Divorces are difficult, and they often become even more contentious when there are child custody issues at stake. Often, parents will get into heated disagreements about physical and legal custody of the children, which can make a difficult family situation even more problematic. Illinois recently changed the way the state law looks at child custody and visitation matters (750 ILCS 5/). Now, instead of awarding custody to one or both parents, the court does something a little bit different: it allocates parental responsibilities.
If you have questions about your case, a child custody lawyer in Park Ridge can help.
When a court allocates parental responsibilities, what is it allocating? Broadly speaking, Illinois courts allocate parental responsibilities in two different ways:
To better understand how this works, you might think back to the former awarding of legal and physical custody, and visitation. Currently, when a court allocates significant decision-making responsibilities, that allocation is similar to what we used to consider legal custody. A parent does not have to provide physical care of the child in order to make significant decisions about the child’s upbringing. Similarly, a parent can be allocated certain caretaking functions, and can have parenting time, without being allocated significant decision-making responsibilities. The allocation of caretaking functions and parenting time look similar to what we used to describe as physical custody and visitation.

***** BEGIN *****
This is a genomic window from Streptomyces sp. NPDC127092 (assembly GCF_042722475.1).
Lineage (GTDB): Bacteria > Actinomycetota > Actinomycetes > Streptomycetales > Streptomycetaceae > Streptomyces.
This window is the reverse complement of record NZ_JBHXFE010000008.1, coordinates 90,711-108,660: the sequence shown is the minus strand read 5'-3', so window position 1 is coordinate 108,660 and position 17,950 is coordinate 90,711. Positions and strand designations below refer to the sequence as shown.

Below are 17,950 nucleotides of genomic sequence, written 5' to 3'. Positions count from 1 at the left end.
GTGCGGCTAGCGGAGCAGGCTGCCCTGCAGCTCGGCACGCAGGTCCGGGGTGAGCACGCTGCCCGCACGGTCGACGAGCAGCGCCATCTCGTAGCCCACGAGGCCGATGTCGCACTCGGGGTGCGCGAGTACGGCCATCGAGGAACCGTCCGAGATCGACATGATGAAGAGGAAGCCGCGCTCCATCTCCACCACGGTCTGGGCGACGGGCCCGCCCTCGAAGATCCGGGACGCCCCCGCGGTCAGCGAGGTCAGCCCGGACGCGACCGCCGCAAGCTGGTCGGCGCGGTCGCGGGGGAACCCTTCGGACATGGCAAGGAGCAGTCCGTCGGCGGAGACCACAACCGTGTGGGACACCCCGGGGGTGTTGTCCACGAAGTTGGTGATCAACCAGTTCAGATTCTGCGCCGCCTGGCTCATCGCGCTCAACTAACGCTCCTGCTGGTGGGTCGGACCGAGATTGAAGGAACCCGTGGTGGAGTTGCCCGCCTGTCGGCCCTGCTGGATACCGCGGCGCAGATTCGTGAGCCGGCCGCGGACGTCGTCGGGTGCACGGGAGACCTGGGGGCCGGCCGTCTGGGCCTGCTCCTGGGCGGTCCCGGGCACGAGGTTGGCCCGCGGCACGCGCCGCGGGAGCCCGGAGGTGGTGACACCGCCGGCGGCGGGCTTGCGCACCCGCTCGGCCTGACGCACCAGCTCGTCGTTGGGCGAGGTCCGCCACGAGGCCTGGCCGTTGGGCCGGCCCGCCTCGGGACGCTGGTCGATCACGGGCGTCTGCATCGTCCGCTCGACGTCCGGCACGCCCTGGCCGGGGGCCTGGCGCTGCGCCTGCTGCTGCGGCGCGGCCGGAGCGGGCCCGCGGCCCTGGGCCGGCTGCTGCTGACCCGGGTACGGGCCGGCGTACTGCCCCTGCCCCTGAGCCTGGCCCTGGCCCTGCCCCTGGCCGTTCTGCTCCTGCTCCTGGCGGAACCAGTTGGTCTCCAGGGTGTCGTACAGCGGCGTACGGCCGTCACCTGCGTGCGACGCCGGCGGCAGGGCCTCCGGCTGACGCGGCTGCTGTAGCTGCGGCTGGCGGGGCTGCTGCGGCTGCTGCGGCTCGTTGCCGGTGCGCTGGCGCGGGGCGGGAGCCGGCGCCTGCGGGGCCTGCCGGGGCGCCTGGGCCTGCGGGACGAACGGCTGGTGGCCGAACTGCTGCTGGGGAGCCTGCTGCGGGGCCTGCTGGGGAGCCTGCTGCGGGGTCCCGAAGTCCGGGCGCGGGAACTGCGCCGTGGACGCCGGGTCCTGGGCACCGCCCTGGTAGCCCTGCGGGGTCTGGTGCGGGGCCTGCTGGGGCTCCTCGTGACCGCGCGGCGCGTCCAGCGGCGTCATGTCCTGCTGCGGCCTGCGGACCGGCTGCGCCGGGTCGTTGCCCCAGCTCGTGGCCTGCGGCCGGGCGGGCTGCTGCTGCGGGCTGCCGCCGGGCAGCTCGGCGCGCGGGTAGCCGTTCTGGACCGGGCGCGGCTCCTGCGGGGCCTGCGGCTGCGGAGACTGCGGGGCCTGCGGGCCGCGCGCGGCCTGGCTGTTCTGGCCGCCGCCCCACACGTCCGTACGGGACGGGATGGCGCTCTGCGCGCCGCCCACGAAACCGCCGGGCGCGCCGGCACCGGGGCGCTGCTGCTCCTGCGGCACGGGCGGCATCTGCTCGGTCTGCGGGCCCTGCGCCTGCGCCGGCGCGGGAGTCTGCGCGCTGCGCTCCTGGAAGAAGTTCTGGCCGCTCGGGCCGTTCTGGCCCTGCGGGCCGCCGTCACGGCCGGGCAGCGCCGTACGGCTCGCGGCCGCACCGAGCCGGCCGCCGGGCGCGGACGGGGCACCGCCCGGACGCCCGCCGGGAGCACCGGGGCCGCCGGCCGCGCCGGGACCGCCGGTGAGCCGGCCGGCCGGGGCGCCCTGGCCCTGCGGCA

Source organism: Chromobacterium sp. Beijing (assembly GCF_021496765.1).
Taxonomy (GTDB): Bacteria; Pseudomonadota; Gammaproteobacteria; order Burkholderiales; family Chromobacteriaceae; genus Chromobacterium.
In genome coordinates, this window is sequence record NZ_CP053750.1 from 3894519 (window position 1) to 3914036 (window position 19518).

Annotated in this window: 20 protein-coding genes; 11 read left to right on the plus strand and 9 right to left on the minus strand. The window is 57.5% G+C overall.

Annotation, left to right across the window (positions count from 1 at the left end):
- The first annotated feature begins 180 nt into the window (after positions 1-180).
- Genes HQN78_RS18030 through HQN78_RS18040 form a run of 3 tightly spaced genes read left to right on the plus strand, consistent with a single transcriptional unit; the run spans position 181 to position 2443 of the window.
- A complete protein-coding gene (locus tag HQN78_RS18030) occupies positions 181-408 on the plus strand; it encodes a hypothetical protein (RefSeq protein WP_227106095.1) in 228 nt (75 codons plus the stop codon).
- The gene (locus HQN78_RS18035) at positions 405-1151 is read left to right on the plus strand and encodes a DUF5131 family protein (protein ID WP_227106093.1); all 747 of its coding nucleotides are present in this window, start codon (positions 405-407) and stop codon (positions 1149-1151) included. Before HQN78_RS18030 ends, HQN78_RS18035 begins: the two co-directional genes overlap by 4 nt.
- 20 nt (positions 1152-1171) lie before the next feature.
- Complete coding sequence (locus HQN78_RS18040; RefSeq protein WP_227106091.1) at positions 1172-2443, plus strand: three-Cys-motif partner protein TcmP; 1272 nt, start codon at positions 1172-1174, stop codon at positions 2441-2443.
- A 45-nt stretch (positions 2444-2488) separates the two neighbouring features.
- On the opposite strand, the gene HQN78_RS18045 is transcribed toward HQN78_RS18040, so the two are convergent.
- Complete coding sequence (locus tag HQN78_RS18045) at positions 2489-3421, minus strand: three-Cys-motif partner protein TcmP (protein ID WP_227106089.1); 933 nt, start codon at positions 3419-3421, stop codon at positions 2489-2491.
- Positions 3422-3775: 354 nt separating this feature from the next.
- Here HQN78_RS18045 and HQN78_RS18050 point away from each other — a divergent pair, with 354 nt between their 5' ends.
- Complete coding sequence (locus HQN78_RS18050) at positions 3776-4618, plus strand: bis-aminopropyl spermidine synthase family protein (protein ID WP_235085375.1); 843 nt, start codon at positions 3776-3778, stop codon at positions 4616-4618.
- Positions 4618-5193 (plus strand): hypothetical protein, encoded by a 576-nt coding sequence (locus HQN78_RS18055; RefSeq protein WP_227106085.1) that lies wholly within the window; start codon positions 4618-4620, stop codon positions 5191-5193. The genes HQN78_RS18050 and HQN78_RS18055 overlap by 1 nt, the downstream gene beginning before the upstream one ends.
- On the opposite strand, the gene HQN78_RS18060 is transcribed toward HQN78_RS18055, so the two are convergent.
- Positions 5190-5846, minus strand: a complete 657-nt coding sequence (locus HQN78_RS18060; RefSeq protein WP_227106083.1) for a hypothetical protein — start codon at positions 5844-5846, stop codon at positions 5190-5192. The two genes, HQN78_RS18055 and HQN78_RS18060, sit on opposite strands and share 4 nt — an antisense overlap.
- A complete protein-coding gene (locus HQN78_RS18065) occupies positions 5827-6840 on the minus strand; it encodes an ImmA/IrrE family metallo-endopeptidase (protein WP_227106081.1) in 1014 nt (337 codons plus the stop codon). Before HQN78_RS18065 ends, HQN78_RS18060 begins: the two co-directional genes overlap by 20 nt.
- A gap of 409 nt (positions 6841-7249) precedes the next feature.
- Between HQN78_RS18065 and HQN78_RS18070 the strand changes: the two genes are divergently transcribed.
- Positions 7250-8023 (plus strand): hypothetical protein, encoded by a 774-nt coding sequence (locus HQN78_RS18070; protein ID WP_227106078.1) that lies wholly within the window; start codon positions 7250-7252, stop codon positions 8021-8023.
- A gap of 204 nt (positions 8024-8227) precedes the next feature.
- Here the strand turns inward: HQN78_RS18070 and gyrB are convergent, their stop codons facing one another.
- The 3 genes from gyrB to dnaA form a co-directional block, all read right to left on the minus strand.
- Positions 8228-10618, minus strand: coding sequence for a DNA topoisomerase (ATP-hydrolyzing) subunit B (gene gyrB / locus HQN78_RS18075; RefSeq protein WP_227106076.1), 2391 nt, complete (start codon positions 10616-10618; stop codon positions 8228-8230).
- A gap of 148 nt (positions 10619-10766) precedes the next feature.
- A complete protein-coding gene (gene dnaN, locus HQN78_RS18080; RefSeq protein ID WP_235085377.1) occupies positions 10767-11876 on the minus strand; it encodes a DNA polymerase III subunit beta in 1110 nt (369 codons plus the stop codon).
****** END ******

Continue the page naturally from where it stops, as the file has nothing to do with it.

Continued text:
Ultimately when the court allocates parental responsibilities, it will do so based on what it determines is in the best interests of the child or children. Under the law, unless the parents present a parenting plan upon which they mutually agree, the court can take into account some of the following factors when allocating parental responsibilities:
There are additional factors that the court can consider, and a Park Ridge attorney can help to explain how the specific facts in your case are likely to be addressed when it comes to the allocation of parental responsibilities.
This shift in the language of the law emphasizes that parents are not “winning” anything, or in a competition, when it comes to child custody matters. Instead, the court wants to ensure that, as long as it is in the best interests of the child, that both parents play a role in the child’s upbringing. Rather than making determinations about child custody and visitation, the court can now be flexible in making decisions about who will make significant decisions about the child’s upbringing, and who will provide caretaking functions for the child. In many family situations, these parental responsibilities are shared.
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